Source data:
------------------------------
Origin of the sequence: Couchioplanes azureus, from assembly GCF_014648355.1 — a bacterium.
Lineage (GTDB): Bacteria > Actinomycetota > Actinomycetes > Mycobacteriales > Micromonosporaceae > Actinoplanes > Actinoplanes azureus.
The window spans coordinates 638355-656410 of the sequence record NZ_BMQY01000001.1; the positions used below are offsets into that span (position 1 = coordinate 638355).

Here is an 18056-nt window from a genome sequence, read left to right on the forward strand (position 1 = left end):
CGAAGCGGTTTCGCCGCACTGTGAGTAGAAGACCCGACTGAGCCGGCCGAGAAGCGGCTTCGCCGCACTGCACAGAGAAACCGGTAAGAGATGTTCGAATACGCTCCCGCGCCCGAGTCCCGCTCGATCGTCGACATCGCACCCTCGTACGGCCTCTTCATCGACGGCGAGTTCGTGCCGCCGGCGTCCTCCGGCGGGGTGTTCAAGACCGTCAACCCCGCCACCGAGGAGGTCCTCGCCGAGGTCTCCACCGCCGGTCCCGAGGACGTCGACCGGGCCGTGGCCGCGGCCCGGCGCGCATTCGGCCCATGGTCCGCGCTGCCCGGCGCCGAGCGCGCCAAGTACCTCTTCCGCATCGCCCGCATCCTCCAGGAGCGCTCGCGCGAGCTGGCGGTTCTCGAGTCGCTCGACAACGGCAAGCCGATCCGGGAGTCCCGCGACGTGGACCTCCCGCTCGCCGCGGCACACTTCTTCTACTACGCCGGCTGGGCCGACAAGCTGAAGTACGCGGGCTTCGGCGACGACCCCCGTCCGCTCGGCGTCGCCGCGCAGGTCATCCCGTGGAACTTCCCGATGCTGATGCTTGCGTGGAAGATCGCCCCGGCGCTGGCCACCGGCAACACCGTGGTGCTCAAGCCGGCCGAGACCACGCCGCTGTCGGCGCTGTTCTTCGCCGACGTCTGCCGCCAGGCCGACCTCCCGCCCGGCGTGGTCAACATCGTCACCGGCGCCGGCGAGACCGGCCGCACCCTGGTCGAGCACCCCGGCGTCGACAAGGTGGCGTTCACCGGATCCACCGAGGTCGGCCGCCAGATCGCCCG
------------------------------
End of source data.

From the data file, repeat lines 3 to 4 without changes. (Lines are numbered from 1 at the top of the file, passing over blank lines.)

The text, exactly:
The window spans coordinates 638355-656410 of the sequence record NZ_BMQY01000001.1; the positions used below are offsets into that span (position 1 = coordinate 638355).

Here is an 18056-nt window from a genome sequence, read left to right on the forward strand (position 1 = left end):